The present invention is predicated upon providing an improved system for sealing, baffling or reinforcing one or more members of an article of manufacture. The system has found particular utility for automotive vehicles although it is contemplated that the system may be applied to a variety of articles of manufacture such as airplanes, boats, buildings, furniture or the like.
Accordingly, the system of the present invention typically includes one or more of the following:
1) a structure (e.g., a pillar structure) of an article of manufacture (e.g., an automotive vehicle), the structure preferably having one or more walls at least partially defining a cavity;
2) a porous container at least partially defining an internal open space, the porous container having one or more openings for providing fluid communication between the internal open space and an environment surrounding the container; and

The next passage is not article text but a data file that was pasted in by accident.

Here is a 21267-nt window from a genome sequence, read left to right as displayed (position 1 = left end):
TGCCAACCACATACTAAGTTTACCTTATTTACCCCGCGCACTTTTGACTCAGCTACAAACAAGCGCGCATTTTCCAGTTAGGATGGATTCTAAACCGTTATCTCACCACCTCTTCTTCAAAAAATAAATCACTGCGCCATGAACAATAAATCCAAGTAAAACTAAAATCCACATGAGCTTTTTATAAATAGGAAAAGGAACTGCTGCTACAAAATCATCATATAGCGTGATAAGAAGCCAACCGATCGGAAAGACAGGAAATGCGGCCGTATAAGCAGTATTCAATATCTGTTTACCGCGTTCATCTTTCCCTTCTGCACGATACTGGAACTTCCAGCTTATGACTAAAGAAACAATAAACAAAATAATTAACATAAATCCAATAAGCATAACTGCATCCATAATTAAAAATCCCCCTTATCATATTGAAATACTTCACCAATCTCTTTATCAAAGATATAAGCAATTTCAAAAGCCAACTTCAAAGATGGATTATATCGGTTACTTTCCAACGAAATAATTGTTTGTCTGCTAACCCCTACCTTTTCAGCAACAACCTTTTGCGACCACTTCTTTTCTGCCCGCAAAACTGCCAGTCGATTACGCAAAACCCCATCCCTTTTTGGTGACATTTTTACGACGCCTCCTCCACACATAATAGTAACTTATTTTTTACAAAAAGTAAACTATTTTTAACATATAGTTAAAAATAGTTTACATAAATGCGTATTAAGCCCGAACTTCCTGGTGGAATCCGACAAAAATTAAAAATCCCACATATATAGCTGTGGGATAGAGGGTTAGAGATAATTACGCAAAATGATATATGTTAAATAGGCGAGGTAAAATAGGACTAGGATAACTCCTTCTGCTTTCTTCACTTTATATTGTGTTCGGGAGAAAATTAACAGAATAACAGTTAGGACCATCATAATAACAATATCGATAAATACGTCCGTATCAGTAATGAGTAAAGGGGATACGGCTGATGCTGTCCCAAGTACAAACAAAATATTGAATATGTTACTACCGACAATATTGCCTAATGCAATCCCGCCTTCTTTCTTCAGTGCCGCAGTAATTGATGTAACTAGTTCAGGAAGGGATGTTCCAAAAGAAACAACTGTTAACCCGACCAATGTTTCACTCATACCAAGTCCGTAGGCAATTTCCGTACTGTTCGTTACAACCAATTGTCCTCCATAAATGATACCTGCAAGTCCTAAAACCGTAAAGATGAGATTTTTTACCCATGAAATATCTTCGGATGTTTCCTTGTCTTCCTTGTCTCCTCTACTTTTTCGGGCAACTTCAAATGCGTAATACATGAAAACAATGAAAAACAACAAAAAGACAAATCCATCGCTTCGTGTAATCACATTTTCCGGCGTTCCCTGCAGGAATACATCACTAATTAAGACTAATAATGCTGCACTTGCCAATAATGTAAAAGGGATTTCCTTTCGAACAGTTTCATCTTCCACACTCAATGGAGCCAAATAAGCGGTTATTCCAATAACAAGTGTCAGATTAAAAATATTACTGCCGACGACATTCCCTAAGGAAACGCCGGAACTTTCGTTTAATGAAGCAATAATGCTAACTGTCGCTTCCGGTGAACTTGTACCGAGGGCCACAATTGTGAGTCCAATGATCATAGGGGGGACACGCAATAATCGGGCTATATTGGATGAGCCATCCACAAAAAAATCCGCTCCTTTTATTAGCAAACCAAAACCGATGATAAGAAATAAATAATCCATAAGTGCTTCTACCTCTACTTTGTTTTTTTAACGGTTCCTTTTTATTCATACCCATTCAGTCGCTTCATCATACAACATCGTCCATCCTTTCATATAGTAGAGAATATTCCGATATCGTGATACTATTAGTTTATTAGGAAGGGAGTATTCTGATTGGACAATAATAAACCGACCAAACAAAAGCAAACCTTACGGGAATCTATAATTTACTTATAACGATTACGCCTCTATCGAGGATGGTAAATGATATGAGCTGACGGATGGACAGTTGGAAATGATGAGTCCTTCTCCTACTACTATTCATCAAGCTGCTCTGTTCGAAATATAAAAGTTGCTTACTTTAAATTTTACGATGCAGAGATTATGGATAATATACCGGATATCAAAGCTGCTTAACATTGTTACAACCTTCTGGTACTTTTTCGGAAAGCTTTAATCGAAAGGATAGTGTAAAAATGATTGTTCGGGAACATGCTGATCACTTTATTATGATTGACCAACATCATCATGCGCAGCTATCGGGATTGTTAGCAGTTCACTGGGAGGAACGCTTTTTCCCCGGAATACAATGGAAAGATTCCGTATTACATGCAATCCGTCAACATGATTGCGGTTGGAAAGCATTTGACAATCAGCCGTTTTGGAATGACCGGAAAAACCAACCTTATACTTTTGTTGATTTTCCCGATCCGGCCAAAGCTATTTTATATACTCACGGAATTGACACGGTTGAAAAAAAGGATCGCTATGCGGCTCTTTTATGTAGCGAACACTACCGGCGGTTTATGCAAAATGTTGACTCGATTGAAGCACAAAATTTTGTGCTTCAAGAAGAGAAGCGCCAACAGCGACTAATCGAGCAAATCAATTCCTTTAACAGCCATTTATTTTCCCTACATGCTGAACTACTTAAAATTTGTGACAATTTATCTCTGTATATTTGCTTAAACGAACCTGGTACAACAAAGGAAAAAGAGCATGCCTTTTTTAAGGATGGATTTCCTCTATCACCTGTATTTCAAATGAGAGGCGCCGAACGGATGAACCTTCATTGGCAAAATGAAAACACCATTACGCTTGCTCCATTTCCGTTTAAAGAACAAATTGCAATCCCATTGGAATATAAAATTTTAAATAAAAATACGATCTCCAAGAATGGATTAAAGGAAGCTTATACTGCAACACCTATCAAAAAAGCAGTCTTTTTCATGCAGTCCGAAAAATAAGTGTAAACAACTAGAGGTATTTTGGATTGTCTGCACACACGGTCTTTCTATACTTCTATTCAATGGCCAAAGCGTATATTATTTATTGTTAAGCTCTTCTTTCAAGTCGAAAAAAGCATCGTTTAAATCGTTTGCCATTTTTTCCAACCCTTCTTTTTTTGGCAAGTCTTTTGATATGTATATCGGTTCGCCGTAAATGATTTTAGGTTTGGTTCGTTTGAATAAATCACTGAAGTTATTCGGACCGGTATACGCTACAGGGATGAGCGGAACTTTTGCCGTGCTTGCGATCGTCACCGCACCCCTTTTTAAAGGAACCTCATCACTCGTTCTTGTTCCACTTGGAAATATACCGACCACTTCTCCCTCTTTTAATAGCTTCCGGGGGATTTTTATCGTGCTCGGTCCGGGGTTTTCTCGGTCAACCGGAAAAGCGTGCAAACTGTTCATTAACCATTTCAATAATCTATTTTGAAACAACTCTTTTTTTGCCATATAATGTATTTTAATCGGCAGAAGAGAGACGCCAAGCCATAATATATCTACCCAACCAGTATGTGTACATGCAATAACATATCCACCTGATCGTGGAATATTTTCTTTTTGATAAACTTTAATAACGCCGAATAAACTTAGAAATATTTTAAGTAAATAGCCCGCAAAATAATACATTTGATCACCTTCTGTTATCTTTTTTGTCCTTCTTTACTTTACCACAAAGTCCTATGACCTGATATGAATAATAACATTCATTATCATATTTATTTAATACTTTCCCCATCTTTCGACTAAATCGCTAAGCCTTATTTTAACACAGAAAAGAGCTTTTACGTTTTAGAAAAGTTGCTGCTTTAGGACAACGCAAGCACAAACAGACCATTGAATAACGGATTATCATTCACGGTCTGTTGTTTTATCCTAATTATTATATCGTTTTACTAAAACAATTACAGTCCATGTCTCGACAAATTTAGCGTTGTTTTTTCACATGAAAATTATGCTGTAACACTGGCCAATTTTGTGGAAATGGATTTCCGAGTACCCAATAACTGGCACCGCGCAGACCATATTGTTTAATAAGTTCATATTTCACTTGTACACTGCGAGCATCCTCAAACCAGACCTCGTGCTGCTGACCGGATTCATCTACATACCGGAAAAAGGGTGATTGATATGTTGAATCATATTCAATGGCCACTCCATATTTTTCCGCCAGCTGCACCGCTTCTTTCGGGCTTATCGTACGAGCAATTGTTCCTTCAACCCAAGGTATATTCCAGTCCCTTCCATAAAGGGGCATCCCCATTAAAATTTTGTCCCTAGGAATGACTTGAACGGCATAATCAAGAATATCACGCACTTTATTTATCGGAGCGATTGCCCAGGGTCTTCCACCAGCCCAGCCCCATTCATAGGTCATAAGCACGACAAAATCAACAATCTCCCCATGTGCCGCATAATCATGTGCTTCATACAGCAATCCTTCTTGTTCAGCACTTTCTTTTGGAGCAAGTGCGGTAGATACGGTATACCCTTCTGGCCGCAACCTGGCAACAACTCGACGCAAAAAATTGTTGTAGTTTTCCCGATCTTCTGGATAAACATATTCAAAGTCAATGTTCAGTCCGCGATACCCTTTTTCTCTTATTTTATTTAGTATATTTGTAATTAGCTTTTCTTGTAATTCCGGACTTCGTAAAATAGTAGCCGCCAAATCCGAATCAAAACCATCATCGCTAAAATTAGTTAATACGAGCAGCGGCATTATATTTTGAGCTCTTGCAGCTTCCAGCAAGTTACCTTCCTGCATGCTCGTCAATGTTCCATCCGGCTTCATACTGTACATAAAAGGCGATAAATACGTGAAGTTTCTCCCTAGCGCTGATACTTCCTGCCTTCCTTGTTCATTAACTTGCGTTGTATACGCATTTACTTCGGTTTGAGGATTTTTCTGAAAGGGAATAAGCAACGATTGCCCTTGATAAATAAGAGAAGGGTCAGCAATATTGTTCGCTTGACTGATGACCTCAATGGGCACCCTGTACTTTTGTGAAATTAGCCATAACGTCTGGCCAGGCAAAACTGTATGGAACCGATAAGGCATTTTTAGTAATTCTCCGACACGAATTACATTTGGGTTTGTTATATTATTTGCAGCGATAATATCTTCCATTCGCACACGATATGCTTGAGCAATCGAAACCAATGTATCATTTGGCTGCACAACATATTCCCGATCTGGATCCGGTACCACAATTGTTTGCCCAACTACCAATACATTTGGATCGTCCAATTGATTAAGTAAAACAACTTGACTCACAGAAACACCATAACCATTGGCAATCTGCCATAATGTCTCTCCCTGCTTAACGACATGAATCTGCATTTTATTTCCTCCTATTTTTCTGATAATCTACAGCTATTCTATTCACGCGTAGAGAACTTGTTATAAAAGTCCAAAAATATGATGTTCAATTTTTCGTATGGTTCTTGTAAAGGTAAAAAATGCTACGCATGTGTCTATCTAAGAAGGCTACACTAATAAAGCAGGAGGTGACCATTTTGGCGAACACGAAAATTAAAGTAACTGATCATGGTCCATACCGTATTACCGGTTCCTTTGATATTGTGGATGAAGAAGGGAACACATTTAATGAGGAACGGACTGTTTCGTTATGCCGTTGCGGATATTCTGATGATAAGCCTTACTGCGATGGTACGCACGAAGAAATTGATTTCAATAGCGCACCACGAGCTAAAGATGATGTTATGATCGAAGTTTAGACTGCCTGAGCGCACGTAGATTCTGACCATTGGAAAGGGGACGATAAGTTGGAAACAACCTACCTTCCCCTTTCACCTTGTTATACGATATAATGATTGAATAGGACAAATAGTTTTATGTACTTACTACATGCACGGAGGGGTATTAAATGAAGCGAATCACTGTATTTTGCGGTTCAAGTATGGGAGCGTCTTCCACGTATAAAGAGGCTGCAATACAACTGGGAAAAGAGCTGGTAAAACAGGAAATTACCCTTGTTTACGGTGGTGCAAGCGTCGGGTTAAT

3) an expandable material disposed within the internal open space of the porous container wherein the container and the expandable material are located adjacent the structure (e.g., within the cavity) such that the expandable material expands to contact the structure (e.g., the one or more walls defining the cavity).
The system 10 typically includes a porous container. In
In the particular embodiment shown, the container 12 is configured as a box with a top or first end wall 24, a bottom or second end wall 26 and multiple (e.g., four) side walls 28 extending between the top wall 24 and bottom wall 26. Each of the walls 24-28 is illustrated as substantially rectangular. The top wall 24 and bottom wall 26 are substantially continuous or non-porous and the openings 20 are configured as elongated slots extending between side edges or top and bottom edges of the side walls. The top wall 24 is at least partially formed by a lid, which can be opened and closed.
The container 12 is shown as being formed of a relatively rigid material. The material is preferably a thermoset or thermoplastic material that is able to withstand temperature experienced during automobile manufacture (e.g., painting or coating processes). One preferred material is a polymeric material such as a polyamide (e.g., nylon 6,6). Advantageously, such a material may be processed using a variety of different techniques such as molding (e.g., compression molding, injection molding, blow molding, gas injection molding or the like), extruding or other techniques for forming the container 12.